So, yeah. Stop making excuses and start taking action. That’s the way things will start happening for you and not to you.
chrisaakins last edited by
@art-of-b I think your work is definitely ready for prime time. It is very polished and has a defined style. You should go for it. You also seem to know your path. That helps. I am still trying to figure out where I want to go (stay fine arts, try comics, animal books, or finish writing and illustrating my novel I stated a decade ago, or just stay a hobbyist....) @NessIllustration I think your post is spot on. People who make opportunities happen by putting themselves out there get the work. And I think that's true of most professions.
@rcartwright Absolutely! Einstein, Oprah, Maya Angelou... It's very widespread and doesn't stop with success. However, what does help is acknowledging it and also talking about it But it's also good to mention not everyone who experiences what I described has actual imposter syndrome, for a lot of us it's simply fear of failure, fear of stepping out of our comfort zone, or classic artist self-doubt! I know getting the first few paid contracts went a long way to make me feel more confident
@sarah-luann Well said! We can all take steps to make things happen... If and when we want them to happen! Obviously wanting to pause progress to enjoy life and family is a different and wonderful situation It's so great that you got to enjoy that part of your life to its fullest and now that you're ready to move forward, I know you'll move mountains
@chrisaakins You're right, it really is true for most things in life!
In the case of not having yet a goal like you, it's a different situation indeed. It's much like having a bow and arrow but not having a target yet, vs having a bow and arrow AND a target in sight, but never firing the arrow.
I think you nailed a very important element of success, expressed through both your words and your experience. The feeling of inadequacy NEVER goes away - I don’t know why it affects visual artists in particular (musicians and film-makers don’t seem to feel that way all the time...but maybe they just don’t talk about it so much...). Even my totally awesome designer colleagues often start their team presentations with “I’m not a top-designer, but....” It seems we think that either we´re the absolute creme-de-la-creme, the best the world has to offer, multiple-award-winning-whatever or we’re not entitled to contribute our creation and be paid for our skills and vision.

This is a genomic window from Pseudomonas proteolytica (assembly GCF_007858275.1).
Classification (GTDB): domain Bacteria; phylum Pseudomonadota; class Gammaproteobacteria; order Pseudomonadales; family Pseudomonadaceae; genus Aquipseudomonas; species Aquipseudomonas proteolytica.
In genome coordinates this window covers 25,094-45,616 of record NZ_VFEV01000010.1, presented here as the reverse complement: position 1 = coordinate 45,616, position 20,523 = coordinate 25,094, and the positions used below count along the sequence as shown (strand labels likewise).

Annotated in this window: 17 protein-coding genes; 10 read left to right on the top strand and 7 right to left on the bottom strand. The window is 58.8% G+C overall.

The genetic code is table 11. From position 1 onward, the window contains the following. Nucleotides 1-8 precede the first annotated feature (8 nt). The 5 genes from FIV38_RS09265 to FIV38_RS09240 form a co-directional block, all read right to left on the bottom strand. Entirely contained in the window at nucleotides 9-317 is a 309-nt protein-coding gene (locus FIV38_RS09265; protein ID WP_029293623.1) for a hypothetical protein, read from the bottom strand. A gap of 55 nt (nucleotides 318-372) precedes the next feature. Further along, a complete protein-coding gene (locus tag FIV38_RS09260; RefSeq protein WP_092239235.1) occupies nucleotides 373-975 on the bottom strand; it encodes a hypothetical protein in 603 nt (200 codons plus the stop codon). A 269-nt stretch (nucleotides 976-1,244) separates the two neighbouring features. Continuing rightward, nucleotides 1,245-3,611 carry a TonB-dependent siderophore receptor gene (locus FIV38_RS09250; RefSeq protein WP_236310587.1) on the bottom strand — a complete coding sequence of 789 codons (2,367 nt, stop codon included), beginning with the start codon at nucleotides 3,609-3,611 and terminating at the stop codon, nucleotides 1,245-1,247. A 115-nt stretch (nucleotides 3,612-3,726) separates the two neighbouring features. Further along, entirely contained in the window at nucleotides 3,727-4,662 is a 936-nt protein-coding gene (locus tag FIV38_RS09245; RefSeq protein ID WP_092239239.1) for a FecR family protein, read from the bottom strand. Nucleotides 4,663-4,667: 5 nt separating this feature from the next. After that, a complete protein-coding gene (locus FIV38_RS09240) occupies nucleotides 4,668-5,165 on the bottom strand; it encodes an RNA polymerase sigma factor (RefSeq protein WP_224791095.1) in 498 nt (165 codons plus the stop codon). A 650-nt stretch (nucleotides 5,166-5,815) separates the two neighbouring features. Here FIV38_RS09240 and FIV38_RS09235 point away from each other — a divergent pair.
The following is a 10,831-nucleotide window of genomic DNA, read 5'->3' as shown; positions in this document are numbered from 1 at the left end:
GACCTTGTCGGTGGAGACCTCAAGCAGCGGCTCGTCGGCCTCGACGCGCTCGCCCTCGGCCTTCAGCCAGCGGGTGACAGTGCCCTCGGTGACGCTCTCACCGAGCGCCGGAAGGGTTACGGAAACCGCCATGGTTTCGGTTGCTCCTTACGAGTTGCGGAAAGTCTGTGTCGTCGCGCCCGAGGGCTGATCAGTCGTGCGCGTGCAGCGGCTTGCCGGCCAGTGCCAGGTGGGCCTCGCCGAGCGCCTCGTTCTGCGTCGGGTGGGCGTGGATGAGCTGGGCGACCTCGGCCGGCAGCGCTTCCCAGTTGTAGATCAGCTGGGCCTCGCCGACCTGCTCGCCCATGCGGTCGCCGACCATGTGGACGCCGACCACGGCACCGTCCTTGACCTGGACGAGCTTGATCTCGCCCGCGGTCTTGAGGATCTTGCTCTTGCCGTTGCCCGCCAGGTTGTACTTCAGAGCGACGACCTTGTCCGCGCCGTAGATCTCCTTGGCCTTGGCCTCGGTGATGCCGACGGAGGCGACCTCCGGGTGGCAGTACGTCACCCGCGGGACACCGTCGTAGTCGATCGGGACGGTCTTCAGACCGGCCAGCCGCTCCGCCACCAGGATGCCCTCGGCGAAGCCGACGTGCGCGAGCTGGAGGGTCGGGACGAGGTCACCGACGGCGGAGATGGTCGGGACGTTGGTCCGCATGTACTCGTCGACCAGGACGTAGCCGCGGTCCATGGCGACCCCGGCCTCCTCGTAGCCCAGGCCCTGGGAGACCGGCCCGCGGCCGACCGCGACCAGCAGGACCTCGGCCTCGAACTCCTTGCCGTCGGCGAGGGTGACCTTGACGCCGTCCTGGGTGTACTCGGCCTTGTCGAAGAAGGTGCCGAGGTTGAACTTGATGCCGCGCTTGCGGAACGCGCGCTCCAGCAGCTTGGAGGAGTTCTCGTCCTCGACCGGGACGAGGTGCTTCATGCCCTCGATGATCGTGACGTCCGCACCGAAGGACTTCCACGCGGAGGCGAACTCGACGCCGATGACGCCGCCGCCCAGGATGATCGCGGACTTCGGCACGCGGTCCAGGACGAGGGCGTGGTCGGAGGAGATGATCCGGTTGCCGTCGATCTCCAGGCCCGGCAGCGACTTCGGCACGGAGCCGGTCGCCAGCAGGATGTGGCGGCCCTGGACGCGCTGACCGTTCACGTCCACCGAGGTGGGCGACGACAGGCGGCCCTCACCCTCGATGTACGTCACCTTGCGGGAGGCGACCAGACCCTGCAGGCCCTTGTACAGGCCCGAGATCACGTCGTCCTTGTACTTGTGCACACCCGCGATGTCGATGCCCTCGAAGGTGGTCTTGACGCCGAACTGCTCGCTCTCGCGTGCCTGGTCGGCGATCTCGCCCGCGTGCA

A doctor (or any other profession) will not withhold practice and reduce his/her fees only because he´s fresh out of school and has no experience. With art it´s a bit trickier, I guess, because many artists are self-thought...so how do you decide when you can consider yourself ready for the professional world without an easy marker as a graduation of some sorts?
Also, we put our own inner self out there with every piece of art. If we don’t like it at some level, that´s normal - people don’t normally love every part of themselves. But if the world doesn’t like it, it´s almost a judgement of your own worth at a very deep level - I think it’s very normal that we’re scared of doing that. Getting over that fear and realizing that even if people don’t respond to your art, you’re still entitled to do it and show it, takes a lot of hard skin.
What helps me navigate this is Neil Gaiman´s commencement speech, the part where he talks about how you’re going to be successful if you are a) good; b) keep deadlines; c) nice to work with - but the good news is, he says: you only need to have two of those. So I try to focus on (b) and (c), and not think about a) too much.
That said, I think @Sarah-LuAnn makes a very crucial point. “Need” is a key driver of overcoming all your second-guessing yourself.
I do make a decent income with illustration (or, at least, I did this past year), but it´s not enough to live in my part of the world and it´s only a fraction of my part-time art director salary (which, I have to admit, is horrendously well-paid).
I could definitely make a lot more if I hustled more - be more pro-active, target advertising agencies, establish a licensing portfolio, go back to doing some animation, etc...but I don’t NEED to. I still - surprisingly - get paid well simply for choosing and briefing other artists. I often dream about what would happen if I quit or lost my day-job, and I think a kick like that would definitely help me be more successful as illustrator. Comfort is a double-edged sword....always has been. And when you have a family and a standard-of-living you’re used to, it becomes unevenly sharp....
Ness, you're absolutely right! I truly don't think I'm there yet, because I'm still figuring out how to finish pieces, but "chutzpah" or whatever you want to call it is definitely a needed skill for success. And sometimes chutzpah is born of the uncomfortable choice between putting yourself out there or not having toilet paper.
And I really like the point that there are all levels of work, and some things you learn on the job. Good to remember.